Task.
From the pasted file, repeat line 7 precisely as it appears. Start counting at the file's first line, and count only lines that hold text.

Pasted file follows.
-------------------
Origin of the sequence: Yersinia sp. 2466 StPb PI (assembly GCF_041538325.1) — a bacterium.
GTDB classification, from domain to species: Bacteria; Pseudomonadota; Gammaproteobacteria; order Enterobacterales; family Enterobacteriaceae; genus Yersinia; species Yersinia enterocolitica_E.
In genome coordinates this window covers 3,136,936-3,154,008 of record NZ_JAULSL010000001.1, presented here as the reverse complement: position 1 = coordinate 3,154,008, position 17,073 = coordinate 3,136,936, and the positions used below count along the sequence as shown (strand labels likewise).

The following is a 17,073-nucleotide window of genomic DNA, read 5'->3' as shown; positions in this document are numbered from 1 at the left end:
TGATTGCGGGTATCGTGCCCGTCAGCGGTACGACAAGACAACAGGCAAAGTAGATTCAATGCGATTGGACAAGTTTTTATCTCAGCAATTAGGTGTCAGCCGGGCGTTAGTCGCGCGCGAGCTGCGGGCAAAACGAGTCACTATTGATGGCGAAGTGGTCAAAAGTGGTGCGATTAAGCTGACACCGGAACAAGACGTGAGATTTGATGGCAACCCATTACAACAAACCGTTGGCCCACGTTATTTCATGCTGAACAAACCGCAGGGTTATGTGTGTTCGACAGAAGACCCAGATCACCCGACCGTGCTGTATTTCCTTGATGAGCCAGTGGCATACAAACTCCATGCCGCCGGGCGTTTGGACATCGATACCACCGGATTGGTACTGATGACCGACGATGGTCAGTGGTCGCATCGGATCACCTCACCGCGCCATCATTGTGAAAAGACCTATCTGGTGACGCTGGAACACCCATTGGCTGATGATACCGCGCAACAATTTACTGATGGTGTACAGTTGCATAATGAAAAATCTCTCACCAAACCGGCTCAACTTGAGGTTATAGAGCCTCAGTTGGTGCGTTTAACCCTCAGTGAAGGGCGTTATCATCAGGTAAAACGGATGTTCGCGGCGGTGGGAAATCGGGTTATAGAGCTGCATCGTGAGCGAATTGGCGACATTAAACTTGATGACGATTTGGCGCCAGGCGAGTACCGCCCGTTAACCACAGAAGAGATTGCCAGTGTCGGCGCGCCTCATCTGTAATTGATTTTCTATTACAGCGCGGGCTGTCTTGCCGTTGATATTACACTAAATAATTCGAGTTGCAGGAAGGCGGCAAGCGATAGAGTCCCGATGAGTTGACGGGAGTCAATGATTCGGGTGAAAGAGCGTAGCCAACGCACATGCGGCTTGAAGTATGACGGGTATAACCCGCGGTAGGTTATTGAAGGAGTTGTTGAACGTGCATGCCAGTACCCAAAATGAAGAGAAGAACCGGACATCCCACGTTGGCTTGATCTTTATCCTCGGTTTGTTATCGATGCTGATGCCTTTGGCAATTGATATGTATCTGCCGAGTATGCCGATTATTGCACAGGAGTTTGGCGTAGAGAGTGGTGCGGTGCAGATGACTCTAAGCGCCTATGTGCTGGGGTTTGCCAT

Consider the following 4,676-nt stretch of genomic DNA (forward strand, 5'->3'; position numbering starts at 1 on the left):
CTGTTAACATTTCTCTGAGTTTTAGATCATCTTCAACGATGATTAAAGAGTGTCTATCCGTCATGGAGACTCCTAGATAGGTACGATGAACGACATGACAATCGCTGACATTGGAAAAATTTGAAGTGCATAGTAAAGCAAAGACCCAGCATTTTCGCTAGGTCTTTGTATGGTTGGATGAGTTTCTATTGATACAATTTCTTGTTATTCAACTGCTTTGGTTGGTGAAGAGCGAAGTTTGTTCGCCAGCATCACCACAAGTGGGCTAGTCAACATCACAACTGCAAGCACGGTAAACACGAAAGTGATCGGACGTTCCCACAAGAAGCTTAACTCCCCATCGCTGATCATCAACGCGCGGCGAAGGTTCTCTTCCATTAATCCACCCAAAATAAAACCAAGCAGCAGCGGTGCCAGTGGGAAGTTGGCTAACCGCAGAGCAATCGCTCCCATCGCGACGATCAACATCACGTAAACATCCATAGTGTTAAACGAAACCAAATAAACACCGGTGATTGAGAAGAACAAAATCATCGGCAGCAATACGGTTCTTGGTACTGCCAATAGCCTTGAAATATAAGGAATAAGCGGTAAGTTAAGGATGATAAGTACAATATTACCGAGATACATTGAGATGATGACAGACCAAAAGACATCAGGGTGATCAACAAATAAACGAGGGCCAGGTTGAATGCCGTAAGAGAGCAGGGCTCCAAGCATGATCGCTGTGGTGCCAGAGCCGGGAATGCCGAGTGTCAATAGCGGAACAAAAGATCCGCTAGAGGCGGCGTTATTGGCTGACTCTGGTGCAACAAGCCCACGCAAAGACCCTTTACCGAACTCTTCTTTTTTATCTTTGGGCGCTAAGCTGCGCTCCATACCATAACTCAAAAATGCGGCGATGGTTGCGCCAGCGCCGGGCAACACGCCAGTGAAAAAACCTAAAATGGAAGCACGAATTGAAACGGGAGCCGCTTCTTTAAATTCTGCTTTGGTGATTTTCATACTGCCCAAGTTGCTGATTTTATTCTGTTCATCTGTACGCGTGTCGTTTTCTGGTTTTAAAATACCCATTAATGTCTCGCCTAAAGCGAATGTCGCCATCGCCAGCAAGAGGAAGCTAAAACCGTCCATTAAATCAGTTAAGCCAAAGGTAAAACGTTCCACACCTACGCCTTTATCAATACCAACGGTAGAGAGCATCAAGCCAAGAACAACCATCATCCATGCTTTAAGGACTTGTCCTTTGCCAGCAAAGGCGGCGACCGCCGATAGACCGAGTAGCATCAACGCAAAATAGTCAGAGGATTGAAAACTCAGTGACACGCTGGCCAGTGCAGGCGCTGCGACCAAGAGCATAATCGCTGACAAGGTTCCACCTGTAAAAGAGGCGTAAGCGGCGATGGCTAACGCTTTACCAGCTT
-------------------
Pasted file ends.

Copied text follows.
CTGTTAACATTTCTCTGAGTTTTAGATCATCTTCAACGATGATTAAAGAGTGTCTATCCGTCATGGAGACTCCTAGATAGGTACGATGAACGACATGACAATCGCTGACATTGGAAAAATTTGAAGTGCATAGTAAAGCAAAGACCCAGCATTTTCGCTAGGTCTTTGTATGGTTGGATGAGTTTCTATTGATACAATTTCTTGTTATTCAACTGCTTTGGTTGGTGAAGAGCGAAGTTTGTTCGCCAGCATCACCACAAGTGGGCTAGTCAACATCACAACTGCAAGCACGGTAAACACGAAAGTGATCGGACGTTCCCACAAGAAGCTTAACTCCCCATCGCTGATCATCAACGCGCGGCGAAGGTTCTCTTCCATTAATCCACCCAAAATAAAACCAAGCAGCAGCGGTGCCAGTGGGAAGTTGGCTAACCGCAGAGCAATCGCTCCCATCGCGACGATCAACATCACGTAAACATCCATAGTGTTAAACGAAACCAAATAAACACCGGTGATTGAGAAGAACAAAATCATCGGCAGCAATACGGTTCTTGGTACTGCCAATAGCCTTGAAATATAAGGAATAAGCGGTAAGTTAAGGATGATAAGTACAATATTACCGAGATACATTGAGATGATGACAGACCAAAAGACATCAGGGTGATCAACAAATAAACGAGGGCCAGGTTGAATGCCGTAAGAGAGCAGGGCTCCAAGCATGATCGCTGTGGTGCCAGAGCCGGGAATGCCGAGTGTCAATAGCGGAACAAAAGATCCGCTAGAGGCGGCGTTATTGGCTGACTCTGGTGCAACAAGCCCACGCAAAGACCCTTTACCGAACTCTTCTTTTTTATCTTTGGGCGCTAAGCTGCGCTCCATACCATAACTCAAAAATGCGGCGATGGTTGCGCCAGCGCCGGGCAACACGCCAGTGAAAAAACCTAAAATGGAAGCACGAATTGAAACGGGAGCCGCTTCTTTAAATTCTGCTTTGGTGATTTTCATACTGCCCAAGTTGCTGATTTTATTCTGTTCATCTGTACGCGTGTCGTTTTCTGGTTTTAAAATACCCATTAATGTCTCGCCTAAAGCGAATGTCGCCATCGCCAGCAAGAGGAAGCTAAAACCGTCCATTAAATCAGTTAAGCCAAAGGTAAAACGTTCCACACCTACGCCTTTATCAATACCAACGGTAGAGAGCATCAAGCCAAGAACAACCATCATCCATGCTTTAAGGACTTGTCCTTTGCCAGCAAAGGCGGCGACCGCCGATAGACCGAGTAGCATCAACGCAAAATAGTCAGAGGATTGAAAACTCAGTGACACGCTGGCCAGTGCAGGCGCTGCGACCAAGAGCATAATCGCTGACAAGGTTCCACCTGTAAAAGAGGCGTAAGCGGCGATGGCTAACGCTTTACCAGCTT